0.3 First Stunt Kites

The easiest to learn beginners kite is a diamond (Powell/ trlby/
dynakite, etc) One of the biggest advantages to a single diamond
is the ease with which you can re-launch after a crash.  Kiting
can become very frustrating when you have to keep walking 150' to
set up a kite.  These kites also verge on indestructible.

3/4 deltas (Team/ Spin-Off/ Extreme/ El Nino/ Stinger 750/
Wizard, etc) might be good 2nd kites, but their increased speed,
both forward and turning, make them harder to learn on (though I
certainly know people who have learned on them).  Their lower
pricing (usually between $75 and $130) makes them attractive to
beginners who aren't willing to dump a lot of money into a new
hobby, but this doesn't necessarily mean they're good kites for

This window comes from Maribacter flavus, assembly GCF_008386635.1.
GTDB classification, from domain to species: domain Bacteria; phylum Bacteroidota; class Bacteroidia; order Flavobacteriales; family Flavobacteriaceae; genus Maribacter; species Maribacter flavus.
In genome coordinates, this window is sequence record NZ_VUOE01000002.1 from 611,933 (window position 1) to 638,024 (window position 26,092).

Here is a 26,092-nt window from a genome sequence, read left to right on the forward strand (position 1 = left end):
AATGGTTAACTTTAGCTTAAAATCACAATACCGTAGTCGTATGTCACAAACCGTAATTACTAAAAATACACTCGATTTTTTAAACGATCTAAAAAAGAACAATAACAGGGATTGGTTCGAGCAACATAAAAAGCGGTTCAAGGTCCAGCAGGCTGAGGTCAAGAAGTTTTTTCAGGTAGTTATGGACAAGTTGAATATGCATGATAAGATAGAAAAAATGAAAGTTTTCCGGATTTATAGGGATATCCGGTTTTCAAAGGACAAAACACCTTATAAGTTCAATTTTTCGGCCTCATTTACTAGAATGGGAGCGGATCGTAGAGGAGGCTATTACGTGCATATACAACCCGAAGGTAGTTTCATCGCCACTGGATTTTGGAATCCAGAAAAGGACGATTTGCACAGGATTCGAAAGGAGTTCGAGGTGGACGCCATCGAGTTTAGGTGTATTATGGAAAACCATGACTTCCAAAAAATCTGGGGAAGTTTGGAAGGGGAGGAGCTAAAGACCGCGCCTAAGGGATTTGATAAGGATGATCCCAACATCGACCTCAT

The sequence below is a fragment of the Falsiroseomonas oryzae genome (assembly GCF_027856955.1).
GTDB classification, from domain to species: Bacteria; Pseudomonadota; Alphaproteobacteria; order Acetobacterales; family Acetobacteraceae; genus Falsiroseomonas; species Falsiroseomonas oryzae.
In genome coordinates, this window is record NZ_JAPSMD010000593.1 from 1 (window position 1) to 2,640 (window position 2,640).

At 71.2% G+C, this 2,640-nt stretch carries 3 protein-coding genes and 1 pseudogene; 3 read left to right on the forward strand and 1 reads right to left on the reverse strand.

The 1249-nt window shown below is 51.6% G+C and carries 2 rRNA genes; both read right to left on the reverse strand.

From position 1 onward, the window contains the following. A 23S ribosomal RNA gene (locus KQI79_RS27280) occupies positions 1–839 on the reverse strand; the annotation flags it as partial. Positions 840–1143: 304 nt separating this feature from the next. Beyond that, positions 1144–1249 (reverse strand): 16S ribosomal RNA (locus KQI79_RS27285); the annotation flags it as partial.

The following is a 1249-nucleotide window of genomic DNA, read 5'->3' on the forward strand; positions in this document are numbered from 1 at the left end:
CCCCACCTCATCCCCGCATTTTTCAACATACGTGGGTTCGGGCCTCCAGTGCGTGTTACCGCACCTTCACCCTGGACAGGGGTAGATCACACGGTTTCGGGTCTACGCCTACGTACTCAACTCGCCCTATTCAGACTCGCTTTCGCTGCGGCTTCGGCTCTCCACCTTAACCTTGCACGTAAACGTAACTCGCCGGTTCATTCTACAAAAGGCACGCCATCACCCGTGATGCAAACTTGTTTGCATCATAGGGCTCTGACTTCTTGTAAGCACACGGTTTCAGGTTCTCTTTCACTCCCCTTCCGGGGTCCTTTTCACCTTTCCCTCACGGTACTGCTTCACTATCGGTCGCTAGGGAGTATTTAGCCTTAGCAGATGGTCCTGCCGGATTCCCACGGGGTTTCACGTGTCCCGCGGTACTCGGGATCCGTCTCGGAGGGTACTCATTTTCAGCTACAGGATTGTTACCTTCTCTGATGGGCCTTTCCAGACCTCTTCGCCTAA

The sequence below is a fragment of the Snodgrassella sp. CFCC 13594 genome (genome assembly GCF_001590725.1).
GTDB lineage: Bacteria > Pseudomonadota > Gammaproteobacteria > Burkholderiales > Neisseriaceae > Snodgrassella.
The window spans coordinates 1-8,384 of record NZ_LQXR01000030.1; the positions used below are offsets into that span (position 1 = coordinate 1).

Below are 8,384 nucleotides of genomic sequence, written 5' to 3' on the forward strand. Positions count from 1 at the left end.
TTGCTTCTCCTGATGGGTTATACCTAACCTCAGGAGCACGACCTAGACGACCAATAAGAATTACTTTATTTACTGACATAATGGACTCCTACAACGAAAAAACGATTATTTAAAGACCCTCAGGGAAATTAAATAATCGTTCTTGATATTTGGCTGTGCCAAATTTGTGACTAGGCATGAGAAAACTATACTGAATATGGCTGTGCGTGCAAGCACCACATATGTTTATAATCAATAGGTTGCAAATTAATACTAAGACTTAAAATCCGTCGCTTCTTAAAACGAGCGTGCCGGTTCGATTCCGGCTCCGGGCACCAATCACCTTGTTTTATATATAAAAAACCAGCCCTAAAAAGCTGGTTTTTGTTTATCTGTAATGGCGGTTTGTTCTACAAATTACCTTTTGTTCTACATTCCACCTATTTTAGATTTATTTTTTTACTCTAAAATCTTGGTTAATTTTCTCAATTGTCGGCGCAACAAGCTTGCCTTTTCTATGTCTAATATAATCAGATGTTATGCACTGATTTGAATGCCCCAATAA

Full-sized deltas (Spin-Off/ Hawaiian Team/ Super Sky Dart/
Slingshot/ LiteFlite/ Phantom/ Big Brother, etc) are a fairly
good place to start, though the price can be inhibiting to a
beginner.  However, there are plenty of good full-sized kites
that are good for learning on; slower air speeds, a nice tendency
to never stall, and so on.

With all of these kites, as Marty Sasaki says, it's probably best
to stay away from graphite-framed kites at first, as they are
easier to break.

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